• Satellite

    An early horn antenna transmitted signals to and receives signals from the Telstar satellite, a "space radio relay tower." Note the workman in the centre of the 54-metre-long structure. (Photo: Canadian Geographic Archives)

When Prince William and Kate Middleton exchanged vows in 2011, about 24 million people from around the world tuned in to watch. Yet Queen Elizabeth’s coronation in 1953 received no such global coverage. But Britain’s longest serving monarch wasn’t cheated of this universal attention; rather, international live broadcasting simply wasn’t possible in the 1950s.

It wasn’t until July of 1962 with NASA’s launch of Telestar – a pair of communication satellites – that television and speech signals were successfully broadcast between Europe and North America. The July 1963 issue of Canadian Geographic describes this event as “heralding a new era in international communications,” and goes on to question the future of international broadcasting.

Universal language of broadcast

One of the pressing problems with this new technology, according to the magazine, was the concept of universal language. With thousands of tongues worldwide, which one would be chosen as the official Language of Broadcast? At the time, English was put forth as the clear choice, as it was considered the only language spoken by a sufficiently large number of people.

Today, television is broadcasted in countless languages: BBC coverage is produced in 32 languages, and CBC broadcasts in English, French, and eight Aboriginal languages, something that seemed unimaginable in the 1960s.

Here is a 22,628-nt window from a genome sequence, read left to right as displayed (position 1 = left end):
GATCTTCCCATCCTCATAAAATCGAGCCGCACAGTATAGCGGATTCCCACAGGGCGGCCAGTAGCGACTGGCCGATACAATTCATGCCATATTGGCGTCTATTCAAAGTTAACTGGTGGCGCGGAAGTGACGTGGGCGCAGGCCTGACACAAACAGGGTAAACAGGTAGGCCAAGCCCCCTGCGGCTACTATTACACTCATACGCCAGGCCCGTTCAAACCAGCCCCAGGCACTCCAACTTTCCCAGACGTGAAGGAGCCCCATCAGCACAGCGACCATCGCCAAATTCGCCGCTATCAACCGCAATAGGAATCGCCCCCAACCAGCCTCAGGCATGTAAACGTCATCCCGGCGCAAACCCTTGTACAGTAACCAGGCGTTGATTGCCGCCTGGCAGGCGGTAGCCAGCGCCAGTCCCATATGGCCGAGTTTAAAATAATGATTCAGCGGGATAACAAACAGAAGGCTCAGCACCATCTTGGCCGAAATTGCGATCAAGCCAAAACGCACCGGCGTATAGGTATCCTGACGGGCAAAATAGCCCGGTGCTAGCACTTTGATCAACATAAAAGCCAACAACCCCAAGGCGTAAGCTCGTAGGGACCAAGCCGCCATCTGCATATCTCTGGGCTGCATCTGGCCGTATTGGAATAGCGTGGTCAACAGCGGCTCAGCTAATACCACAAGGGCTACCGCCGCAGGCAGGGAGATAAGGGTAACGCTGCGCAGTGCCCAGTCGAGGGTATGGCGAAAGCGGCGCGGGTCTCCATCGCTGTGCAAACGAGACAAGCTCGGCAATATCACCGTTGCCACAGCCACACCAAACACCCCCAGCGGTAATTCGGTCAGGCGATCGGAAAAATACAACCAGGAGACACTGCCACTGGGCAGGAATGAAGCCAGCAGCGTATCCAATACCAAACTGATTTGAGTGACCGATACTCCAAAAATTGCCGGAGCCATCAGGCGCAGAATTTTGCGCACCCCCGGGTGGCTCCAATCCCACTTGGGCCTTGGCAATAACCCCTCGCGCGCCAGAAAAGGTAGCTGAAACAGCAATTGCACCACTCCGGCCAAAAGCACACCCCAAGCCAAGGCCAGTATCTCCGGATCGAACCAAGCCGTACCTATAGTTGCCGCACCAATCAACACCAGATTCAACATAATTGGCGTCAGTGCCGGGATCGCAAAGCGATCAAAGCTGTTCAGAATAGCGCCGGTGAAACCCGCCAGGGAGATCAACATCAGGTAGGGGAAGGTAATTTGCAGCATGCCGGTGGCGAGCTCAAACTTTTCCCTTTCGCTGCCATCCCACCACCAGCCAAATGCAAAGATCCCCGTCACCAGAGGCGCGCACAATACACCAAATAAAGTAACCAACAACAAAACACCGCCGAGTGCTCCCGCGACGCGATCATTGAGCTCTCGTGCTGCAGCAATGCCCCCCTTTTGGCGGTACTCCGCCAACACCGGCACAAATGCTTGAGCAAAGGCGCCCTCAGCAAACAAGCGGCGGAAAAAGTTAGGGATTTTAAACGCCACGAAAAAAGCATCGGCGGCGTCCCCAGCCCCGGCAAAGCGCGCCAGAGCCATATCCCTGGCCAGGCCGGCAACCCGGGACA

Canada’s challenging size

Another puzzler back in the ‘60s: how would broadcast be accessible to all regions of Canada, a vast country containing several lightly populated areas, specifically in the north. The answer came in 1973, when Canada launched Anik A2--a satellite that provided live television to the remote Canadian for the first time, making Canada the first country to have a national satellite television system.

But as this issue of Canadian Geographic reminds us, satellites were also being developed for the purpose of telephone communication. And this was a whole different ball game.

The first direct distance dialing--calling outside of the local calling area without operator assistance--happened in 1951 between Englewood, N.J. and Alameda, Calif. By the time the 1963 issue of Canadian Geographic hit shelves, direct distance dialing had occurred between London and Paris, but still wasn’t possible between Europe and North America.
“In the not too distant future, you may be able to call a party in Europe by direct dialing an international access code of perhaps two or three digits, followed by the subscribers international number which may be 11 digits long.”